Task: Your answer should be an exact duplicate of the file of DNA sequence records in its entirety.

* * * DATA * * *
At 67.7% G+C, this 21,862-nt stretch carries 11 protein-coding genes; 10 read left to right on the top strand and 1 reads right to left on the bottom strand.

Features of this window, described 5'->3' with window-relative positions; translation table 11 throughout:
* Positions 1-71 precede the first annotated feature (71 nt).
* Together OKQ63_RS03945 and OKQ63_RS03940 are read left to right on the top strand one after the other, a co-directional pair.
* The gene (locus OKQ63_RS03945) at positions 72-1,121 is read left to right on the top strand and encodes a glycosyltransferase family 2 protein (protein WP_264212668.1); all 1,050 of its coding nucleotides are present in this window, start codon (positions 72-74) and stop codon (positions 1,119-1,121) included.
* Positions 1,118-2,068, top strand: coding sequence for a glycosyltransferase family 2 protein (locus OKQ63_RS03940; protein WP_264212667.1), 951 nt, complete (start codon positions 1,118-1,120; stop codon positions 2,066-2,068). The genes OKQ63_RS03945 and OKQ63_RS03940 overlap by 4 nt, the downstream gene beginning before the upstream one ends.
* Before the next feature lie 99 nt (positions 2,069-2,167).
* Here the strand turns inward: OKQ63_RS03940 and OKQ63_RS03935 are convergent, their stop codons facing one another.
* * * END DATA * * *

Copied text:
At 67.7% G+C, this 21,862-nt stretch carries 11 protein-coding genes; 10 read left to right on the top strand and 1 reads right to left on the bottom strand.

Features of this window, described 5'->3' with window-relative positions; translation table 11 throughout:
* Positions 1-71 precede the first annotated feature (71 nt).
* Together OKQ63_RS03945 and OKQ63_RS03940 are read left to right on the top strand one after the other, a co-directional pair.
* The gene (locus OKQ63_RS03945) at positions 72-1,121 is read left to right on the top strand and encodes a glycosyltransferase family 2 protein (protein WP_264212668.1); all 1,050 of its coding nucleotides are present in this window, start codon (positions 72-74) and stop codon (positions 1,119-1,121) included.
* Positions 1,118-2,068, top strand: coding sequence for a glycosyltransferase family 2 protein (locus OKQ63_RS03940; protein WP_264212667.1), 951 nt, complete (start codon positions 1,118-1,120; stop codon positions 2,066-2,068). The genes OKQ63_RS03945 and OKQ63_RS03940 overlap by 4 nt, the downstream gene beginning before the upstream one ends.
* Before the next feature lie 99 nt (positions 2,069-2,167).
* Here the strand turns inward: OKQ63_RS03940 and OKQ63_RS03935 are convergent, their stop codons facing one another.